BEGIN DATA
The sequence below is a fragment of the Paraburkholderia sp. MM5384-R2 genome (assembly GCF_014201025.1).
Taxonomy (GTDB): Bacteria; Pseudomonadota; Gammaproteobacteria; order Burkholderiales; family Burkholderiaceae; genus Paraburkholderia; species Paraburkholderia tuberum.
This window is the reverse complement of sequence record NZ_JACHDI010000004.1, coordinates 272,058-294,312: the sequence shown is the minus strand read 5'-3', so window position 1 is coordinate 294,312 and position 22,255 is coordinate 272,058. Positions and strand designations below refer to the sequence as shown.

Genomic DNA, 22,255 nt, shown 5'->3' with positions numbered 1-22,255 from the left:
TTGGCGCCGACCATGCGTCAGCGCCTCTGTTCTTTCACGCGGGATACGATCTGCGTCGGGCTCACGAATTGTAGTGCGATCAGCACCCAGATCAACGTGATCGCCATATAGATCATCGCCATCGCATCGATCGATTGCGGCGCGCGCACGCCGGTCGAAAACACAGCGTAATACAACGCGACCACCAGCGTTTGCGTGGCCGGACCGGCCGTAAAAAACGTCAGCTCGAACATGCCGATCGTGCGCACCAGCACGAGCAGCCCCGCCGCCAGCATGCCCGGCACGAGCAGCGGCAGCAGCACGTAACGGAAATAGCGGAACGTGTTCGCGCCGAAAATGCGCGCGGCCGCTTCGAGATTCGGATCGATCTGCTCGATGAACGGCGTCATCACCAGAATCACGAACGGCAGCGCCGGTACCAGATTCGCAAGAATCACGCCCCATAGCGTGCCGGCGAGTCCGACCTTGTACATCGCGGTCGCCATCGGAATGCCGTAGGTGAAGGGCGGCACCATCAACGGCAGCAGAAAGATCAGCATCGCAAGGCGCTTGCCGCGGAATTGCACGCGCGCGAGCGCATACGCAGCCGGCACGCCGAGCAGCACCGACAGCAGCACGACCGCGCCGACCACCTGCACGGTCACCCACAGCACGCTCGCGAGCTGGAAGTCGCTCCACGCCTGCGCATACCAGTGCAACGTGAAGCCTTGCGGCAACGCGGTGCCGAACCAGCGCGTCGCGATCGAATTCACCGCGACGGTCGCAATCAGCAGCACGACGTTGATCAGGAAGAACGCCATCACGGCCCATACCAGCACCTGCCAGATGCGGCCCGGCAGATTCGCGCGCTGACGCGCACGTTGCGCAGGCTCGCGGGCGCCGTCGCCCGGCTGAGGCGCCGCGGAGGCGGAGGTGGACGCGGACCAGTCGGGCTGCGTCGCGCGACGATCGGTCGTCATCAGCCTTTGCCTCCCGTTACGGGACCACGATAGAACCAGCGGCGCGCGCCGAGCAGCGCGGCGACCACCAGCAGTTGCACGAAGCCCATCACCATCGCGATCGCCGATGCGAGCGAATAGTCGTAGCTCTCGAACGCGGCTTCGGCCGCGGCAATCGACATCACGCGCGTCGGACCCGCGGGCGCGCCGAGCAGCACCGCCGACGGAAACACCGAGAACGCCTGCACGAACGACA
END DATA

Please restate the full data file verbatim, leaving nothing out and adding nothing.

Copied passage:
The sequence below is a fragment of the Paraburkholderia sp. MM5384-R2 genome (assembly GCF_014201025.1).
Taxonomy (GTDB): Bacteria; Pseudomonadota; Gammaproteobacteria; order Burkholderiales; family Burkholderiaceae; genus Paraburkholderia; species Paraburkholderia tuberum.
This window is the reverse complement of sequence record NZ_JACHDI010000004.1, coordinates 272,058-294,312: the sequence shown is the minus strand read 5'-3', so window position 1 is coordinate 294,312 and position 22,255 is coordinate 272,058. Positions and strand designations below refer to the sequence as shown.

Genomic DNA, 22,255 nt, shown 5'->3' with positions numbered 1-22,255 from the left:
TTGGCGCCGACCATGCGTCAGCGCCTCTGTTCTTTCACGCGGGATACGATCTGCGTCGGGCTCACGAATTGTAGTGCGATCAGCACCCAGATCAACGTGATCGCCATATAGATCATCGCCATCGCATCGATCGATTGCGGCGCGCGCACGCCGGTCGAAAACACAGCGTAATACAACGCGACCACCAGCGTTTGCGTGGCCGGACCGGCCGTAAAAAACGTCAGCTCGAACATGCCGATCGTGCGCACCAGCACGAGCAGCCCCGCCGCCAGCATGCCCGGCACGAGCAGCGGCAGCAGCACGTAACGGAAATAGCGGAACGTGTTCGCGCCGAAAATGCGCGCGGCCGCTTCGAGATTCGGATCGATCTGCTCGATGAACGGCGTCATCACCAGAATCACGAACGGCAGCGCCGGTACCAGATTCGCAAGAATCACGCCCCATAGCGTGCCGGCGAGTCCGACCTTGTACATCGCGGTCGCCATCGGAATGCCGTAGGTGAAGGGCGGCACCATCAACGGCAGCAGAAAGATCAGCATCGCAAGGCGCTTGCCGCGGAATTGCACGCGCGCGAGCGCATACGCAGCCGGCACGCCGAGCAGCACCGACAGCAGCACGACCGCGCCGACCACCTGCACGGTCACCCACAGCACGCTCGCGAGCTGGAAGTCGCTCCACGCCTGCGCATACCAGTGCAACGTGAAGCCTTGCGGCAACGCGGTGCCGAACCAGCGCGTCGCGATCGAATTCACCGCGACGGTCGCAATCAGCAGCACGACGTTGATCAGGAAGAACGCCATCACGGCCCATACCAGCACCTGCCAGATGCGGCCCGGCAGATTCGCGCGCTGACGCGCACGTTGCGCAGGCTCGCGGGCGCCGTCGCCCGGCTGAGGCGCCGCGGAGGCGGAGGTGGACGCGGACCAGTCGGGCTGCGTCGCGCGACGATCGGTCGTCATCAGCCTTTGCCTCCCGTTACGGGACCACGATAGAACCAGCGGCGCGCGCCGAGCAGCGCGGCGACCACCAGCAGTTGCACGAAGCCCATCACCATCGCGATCGCCGATGCGAGCGAATAGTCGTAGCTCTCGAACGCGGCTTCGGCCGCGGCAATCGACATCACGCGCGTCGGACCCGCGGGCGCGCCGAGCAGCACCGCCGACGGAAACACCGAGAACGCCTGCACGAACGACA